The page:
Ever over salt a dish? I am sure the reason would be that the lid of the shaker came off or some accident like that, or maybe there was too many cooks in the kitchen and they all salted the dish. There is just no way that you would accidently add to much salt I am sure. But, just in case the stars line up to over salt your food, maybe this post will help.
Liquid dish = Add liquid to dilute; or cut a potato into large chunks, peeled of course, and simmer for 15 minutes.
Sauce = the addition of brown sugar, vinegar or a little cream might do the job.
Soup or stew = cook a bit of rice and pureed with unsalted water or broth into a thin paste.
Some words for the wise on using salt, just remember…
Salt pulls juice out of vegetables
MSG (monosodium glutamate), common in Asian dishes, [but if you use this we have to talk], amplifies salt.
DO NOT add salt before whipping egg whites it pulls the moisture out. That is unless you want to increase the whipping time and decrease volume, texture, and stability. If you want to do that – we need to talk.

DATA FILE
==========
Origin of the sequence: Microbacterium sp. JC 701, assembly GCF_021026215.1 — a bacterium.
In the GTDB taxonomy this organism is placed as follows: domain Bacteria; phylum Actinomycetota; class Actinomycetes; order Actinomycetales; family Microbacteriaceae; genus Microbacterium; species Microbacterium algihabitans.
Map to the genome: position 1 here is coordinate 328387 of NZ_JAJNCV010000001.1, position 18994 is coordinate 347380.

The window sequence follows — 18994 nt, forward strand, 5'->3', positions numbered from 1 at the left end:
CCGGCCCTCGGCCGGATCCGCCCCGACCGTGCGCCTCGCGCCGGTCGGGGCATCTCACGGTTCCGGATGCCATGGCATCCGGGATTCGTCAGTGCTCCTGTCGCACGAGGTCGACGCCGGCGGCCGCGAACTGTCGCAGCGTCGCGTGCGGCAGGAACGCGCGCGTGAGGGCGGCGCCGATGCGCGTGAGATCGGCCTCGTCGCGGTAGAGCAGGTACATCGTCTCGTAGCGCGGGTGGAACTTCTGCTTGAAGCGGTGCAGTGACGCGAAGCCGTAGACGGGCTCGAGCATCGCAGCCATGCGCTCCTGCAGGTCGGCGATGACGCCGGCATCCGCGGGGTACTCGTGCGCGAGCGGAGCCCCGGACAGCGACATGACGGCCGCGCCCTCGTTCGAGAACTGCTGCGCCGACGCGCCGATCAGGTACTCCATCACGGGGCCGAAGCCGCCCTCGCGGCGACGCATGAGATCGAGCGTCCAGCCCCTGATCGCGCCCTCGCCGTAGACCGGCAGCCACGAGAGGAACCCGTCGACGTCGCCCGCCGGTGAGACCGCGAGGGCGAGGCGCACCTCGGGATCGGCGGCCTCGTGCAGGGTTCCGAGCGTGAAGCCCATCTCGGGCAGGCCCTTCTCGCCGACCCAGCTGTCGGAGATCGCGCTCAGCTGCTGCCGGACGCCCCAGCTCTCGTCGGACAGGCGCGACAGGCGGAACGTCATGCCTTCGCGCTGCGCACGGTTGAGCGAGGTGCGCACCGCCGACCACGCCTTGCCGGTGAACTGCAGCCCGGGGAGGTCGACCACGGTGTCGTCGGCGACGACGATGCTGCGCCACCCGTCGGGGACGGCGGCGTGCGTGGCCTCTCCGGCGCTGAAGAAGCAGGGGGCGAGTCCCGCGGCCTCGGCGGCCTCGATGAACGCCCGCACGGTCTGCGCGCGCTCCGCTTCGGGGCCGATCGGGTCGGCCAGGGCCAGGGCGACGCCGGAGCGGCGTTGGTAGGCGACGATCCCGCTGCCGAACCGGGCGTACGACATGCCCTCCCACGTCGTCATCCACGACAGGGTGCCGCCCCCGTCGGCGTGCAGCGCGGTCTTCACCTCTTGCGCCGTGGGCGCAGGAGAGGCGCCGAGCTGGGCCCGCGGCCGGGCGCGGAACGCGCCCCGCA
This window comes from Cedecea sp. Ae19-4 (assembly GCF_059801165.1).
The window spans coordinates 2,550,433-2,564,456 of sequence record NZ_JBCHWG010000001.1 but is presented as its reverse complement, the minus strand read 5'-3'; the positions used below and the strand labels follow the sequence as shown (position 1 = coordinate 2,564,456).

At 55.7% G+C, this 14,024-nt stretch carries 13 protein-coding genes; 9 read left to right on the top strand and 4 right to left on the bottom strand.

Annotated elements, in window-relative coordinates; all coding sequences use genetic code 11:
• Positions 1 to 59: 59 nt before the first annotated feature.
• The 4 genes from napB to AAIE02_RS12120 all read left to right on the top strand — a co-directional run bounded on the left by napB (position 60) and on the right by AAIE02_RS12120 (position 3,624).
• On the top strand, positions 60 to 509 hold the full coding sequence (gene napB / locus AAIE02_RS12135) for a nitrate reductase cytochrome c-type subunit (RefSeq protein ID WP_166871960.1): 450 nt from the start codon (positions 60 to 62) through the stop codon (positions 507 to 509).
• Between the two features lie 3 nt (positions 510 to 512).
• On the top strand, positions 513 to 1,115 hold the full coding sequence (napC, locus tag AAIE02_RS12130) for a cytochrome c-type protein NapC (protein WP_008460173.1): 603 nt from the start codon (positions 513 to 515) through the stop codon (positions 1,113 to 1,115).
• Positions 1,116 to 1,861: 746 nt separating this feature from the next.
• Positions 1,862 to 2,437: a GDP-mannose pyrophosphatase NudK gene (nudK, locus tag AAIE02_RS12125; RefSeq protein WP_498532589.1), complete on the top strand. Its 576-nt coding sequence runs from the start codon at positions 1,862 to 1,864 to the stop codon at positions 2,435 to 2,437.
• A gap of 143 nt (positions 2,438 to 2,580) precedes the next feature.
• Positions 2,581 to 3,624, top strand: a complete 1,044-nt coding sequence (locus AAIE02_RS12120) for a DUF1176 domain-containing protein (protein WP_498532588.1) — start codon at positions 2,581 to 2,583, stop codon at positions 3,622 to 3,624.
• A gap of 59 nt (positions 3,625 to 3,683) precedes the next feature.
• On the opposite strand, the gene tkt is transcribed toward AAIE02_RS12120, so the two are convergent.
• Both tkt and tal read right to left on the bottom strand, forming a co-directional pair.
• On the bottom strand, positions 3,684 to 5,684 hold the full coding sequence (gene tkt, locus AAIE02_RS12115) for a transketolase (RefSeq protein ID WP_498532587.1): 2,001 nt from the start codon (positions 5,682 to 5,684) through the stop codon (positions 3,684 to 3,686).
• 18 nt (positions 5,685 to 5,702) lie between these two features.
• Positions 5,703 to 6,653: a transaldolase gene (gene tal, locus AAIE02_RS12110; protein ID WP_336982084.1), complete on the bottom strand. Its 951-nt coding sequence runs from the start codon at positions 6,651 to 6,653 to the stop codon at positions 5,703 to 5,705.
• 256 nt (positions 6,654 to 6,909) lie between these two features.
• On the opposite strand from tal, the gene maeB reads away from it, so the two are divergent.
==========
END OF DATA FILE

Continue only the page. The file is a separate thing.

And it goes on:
Salting water for pasta and vegetables – wait until it starts to boil first. Salted water takes more time to boil.
Salted water makes for firmer texture for veggies and pasta too 🙂
Some veggies are naturally high in salt and don’t need much if any when you cook them. You don’t have to fry your head thinking about which ones that might be, I will give you some ideas…Beets, corn, artichokes, carrots, to name a few
Salted warm dishes seem less salted when cold.
Salting meat before cooking under high heat, (think steaks, not ground meat), helps form a nice crust and aids in caramelization of the natural sugars. Use coarse Kosher salt for best results.
DON’T use table salt for cooking, period! It is nasty stuff to start with, but in things like pickling it will darken and effect fermentation. I only use Kosher and Sea salts, except for some specialty salts like canning, or tender quick.
A rule of thumb for using Kosher salt when the recipe calls for table salt – twice as much Kosher salt equals table salt. For example, one teaspoon table salt would be two teaspoons Kosher salt.